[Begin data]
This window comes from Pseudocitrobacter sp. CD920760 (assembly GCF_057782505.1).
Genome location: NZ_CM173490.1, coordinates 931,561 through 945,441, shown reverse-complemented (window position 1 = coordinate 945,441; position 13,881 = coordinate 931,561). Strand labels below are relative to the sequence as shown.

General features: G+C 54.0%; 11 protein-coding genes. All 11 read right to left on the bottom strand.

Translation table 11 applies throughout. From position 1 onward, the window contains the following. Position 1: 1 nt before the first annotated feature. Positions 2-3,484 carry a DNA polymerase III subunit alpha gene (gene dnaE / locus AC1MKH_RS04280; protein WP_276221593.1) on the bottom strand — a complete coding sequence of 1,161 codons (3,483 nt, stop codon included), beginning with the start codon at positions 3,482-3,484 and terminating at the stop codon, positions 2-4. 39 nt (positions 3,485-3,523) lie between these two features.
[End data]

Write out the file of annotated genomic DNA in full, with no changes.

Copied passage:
This window comes from Pseudocitrobacter sp. CD920760 (assembly GCF_057782505.1).
Genome location: NZ_CM173490.1, coordinates 931,561 through 945,441, shown reverse-complemented (window position 1 = coordinate 945,441; position 13,881 = coordinate 931,561). Strand labels below are relative to the sequence as shown.

General features: G+C 54.0%; 11 protein-coding genes. All 11 read right to left on the bottom strand.

Translation table 11 applies throughout. From position 1 onward, the window contains the following. Position 1: 1 nt before the first annotated feature. Positions 2-3,484 carry a DNA polymerase III subunit alpha gene (gene dnaE / locus AC1MKH_RS04280; protein WP_276221593.1) on the bottom strand — a complete coding sequence of 1,161 codons (3,483 nt, stop codon included), beginning with the start codon at positions 3,482-3,484 and terminating at the stop codon, positions 2-4. 39 nt (positions 3,485-3,523) lie between these two features.